Neuroscience


Protocols in Current Issue
Protocols in Past Issues
0 Q&A 493 Views Jan 5, 2023

Molecular characterization of different cell types in rodent brains is a widely used and important approach in neuroscience. Fluorescent detection of transcripts using RNAscope (ACDBio) has quickly became a standard in situ hybridization (ISH) approach. Its sensitivity and specificity allow for the simultaneous detection of between three and forty-eight low abundance mRNAs in single cells (i.e., multiplexing or hiplexing), and, in contrast to other ISH techniques, it is performed in a shorter amount of time. Manual quantification of transcripts is a laborious and time-consuming task even for small portions of a larger tissue section. Herein, we present a protocol for creating high-quality images for quantification of RNAscope-labeled neurons in the rat brain. This protocol uses custom-made scripts within the open-source software QuPath to create an automated workflow for the careful optimization and validation of cell detection parameters. Moreover, we describe a method to derive mRNA signal thresholds using negative controls. This protocol and automated workflow may help scientists to reliably and reproducibly prepare and analyze rodent brain tissue for cell type characterization using RNAscope.


Graphical abstract


0 Q&A 3169 Views Aug 5, 2021

The pancreas is a heavily innervated organ, but pancreatic innervation can be challenging to comprehensively assess using conventional histological methods. However, recent advances in whole-mount tissue clearing and 3D rendering techniques have allowed detailed reconstructions of pancreatic innervation. Optical clearing is used to enhance tissue transparency and reduce light scattering, thus eliminating the need to section the tissue. Here, we describe a modified version of the optical tissue clearing protocol iDISCO+ (immunolabeling-enabled three-dimensional imaging of solvent-cleared organs) optimized for pancreatic innervation and endocrine markers. The protocol takes 13-19 days, depending on tissue size. In addition, we include protocols for imaging using light sheet and confocal microscopes and for 3D segmentation of pancreatic innervation and endocrine cells using Imaris.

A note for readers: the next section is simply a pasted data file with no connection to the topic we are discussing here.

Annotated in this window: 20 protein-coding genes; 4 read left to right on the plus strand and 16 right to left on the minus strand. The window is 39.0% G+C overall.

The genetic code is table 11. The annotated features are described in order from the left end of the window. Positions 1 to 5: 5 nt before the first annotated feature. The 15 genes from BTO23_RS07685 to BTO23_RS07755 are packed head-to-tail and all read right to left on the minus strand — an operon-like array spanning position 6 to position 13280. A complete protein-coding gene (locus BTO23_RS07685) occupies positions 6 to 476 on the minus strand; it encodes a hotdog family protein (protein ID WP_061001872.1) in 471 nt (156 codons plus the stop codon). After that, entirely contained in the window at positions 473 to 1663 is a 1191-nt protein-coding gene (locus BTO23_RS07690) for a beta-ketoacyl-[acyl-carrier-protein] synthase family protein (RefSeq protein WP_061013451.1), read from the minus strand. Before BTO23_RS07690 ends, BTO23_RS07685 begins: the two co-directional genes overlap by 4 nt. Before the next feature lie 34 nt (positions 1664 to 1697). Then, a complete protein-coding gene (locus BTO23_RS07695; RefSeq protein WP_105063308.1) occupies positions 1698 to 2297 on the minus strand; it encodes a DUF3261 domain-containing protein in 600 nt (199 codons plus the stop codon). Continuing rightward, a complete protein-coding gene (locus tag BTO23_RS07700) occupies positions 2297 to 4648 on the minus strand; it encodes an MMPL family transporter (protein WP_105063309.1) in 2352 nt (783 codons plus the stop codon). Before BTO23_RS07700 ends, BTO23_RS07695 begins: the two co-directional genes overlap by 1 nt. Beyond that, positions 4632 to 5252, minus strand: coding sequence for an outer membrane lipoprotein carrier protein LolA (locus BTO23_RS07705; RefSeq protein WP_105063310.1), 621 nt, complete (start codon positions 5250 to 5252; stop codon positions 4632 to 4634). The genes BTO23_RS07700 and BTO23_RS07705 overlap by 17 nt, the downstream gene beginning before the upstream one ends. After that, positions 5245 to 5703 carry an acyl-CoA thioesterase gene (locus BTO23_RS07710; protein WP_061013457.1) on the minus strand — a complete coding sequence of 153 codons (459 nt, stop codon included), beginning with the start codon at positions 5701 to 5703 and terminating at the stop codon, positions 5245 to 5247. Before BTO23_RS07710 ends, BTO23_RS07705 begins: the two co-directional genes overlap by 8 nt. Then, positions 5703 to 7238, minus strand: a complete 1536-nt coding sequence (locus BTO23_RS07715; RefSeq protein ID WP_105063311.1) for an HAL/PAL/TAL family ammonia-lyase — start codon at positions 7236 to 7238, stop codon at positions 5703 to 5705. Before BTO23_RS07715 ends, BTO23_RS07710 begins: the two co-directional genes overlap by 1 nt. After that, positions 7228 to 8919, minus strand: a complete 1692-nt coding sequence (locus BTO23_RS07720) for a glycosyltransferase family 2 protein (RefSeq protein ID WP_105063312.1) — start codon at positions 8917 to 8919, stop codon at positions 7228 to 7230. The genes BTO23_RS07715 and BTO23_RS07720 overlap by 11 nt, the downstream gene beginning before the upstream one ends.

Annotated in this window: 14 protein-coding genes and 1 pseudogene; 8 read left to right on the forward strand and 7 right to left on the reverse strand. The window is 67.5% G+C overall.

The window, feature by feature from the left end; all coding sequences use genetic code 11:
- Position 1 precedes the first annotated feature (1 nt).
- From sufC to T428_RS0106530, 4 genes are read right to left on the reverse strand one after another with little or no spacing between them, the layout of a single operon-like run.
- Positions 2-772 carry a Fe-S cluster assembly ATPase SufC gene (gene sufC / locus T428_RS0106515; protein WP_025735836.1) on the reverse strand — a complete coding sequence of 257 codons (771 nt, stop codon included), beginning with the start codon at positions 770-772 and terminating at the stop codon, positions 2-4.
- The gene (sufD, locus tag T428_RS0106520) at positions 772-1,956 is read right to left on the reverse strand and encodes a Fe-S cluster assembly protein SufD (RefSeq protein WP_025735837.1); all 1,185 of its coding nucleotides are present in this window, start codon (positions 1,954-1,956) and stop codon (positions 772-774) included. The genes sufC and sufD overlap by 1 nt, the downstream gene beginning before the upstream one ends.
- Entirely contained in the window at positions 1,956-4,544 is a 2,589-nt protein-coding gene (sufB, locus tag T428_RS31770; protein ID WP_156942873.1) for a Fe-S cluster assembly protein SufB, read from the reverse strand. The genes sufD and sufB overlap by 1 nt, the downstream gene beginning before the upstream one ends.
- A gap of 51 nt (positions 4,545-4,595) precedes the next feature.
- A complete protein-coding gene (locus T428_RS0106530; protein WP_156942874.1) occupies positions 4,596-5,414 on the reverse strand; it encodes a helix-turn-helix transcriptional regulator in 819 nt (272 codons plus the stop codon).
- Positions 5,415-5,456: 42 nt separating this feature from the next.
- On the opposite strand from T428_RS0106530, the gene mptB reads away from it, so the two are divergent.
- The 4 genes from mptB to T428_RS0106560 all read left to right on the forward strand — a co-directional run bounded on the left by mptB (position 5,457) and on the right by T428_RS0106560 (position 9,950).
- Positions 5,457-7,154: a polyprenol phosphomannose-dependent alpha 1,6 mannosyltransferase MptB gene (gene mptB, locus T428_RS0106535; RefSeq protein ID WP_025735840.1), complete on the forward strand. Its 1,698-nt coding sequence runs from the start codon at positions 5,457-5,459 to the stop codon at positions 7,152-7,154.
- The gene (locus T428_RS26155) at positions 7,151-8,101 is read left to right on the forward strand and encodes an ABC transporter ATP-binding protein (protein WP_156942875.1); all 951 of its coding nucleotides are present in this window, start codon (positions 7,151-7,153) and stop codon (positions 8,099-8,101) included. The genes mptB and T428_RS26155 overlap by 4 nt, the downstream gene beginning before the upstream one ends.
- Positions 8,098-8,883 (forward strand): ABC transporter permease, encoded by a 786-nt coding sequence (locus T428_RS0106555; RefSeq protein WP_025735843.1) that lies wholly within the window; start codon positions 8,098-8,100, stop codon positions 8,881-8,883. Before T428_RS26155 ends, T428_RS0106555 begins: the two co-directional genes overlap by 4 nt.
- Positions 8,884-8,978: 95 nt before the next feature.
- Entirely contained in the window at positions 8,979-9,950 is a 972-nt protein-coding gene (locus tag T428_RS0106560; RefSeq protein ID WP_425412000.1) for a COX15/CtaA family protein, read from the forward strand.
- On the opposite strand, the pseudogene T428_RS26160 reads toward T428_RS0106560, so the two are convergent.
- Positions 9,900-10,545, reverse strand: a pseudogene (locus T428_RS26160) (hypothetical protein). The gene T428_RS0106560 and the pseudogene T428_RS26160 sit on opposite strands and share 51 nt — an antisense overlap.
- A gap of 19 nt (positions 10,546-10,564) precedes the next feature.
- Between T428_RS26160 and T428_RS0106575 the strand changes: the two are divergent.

0 Q&A 7199 Views Aug 5, 2019
Recently developed CLARITY (Clear Lipid-exchanged Acrylamide-hybridized Rigid Imaging/Immunostaining/In situ-hybridization-compatible Tis-sue-hYdrogel) technique renders the tissue transparent by removing lipids in the tissue, while preserving and stabilizing the cellular and subcellular structures. This provides effective penetration of diverse labeling probes, from primary and secondary antibodies to complementary DNA and RNA strands. Followed by high-resolution 3D imaging of neuronal cells and their projections in thick sections, tissue blocks, whole brains, or whole animals, CLARITY allows for superior quantitative analysis of neuronal tissue. Here, we provide our detailed protocol for PACT (Passive Clarity Technique) in brain tissue of diverse species, including human, non-human primate, rodents, and zebrafish. We describe the six principal steps: (1) Tissue fixation and preparation, (2) Passive lipid removal, (3) Immuno-labeling, (4) Optical clearing, (5) Imaging, (6) 3D visualization and quantification.
1 Q&A 10380 Views Oct 20, 2018
Tissue clearing techniques are useful for large-scale three-dimensional fluorescence imaging of thick tissues. However, high-resolution imaging deep inside tissues has been challenging, as it is extremely sensitive to light scattering and spherical aberrations. Here, we present a water-based optical clearing and mounting media, SeeDB2, which is designed for high numerical aperture (NA) objective lenses with oil or glycerol immersion. Using quick and simple soaking procedures, the refractive indices of samples can be matched either to that of immersion oil (1.52) or glycerol (1.46), thus minimizing light scattering and spherical aberrations. Fine morphology and various fluorescent proteins are highly preserved during the clearing and imaging process. Our method is useful for the three-dimensional fluorescence imaging of neuronal circuitry at synaptic resolution using confocal and super-resolution microscopy. SeeDB2 is also useful as a mounting media for the super-resolution imaging of fluorescent proteins.



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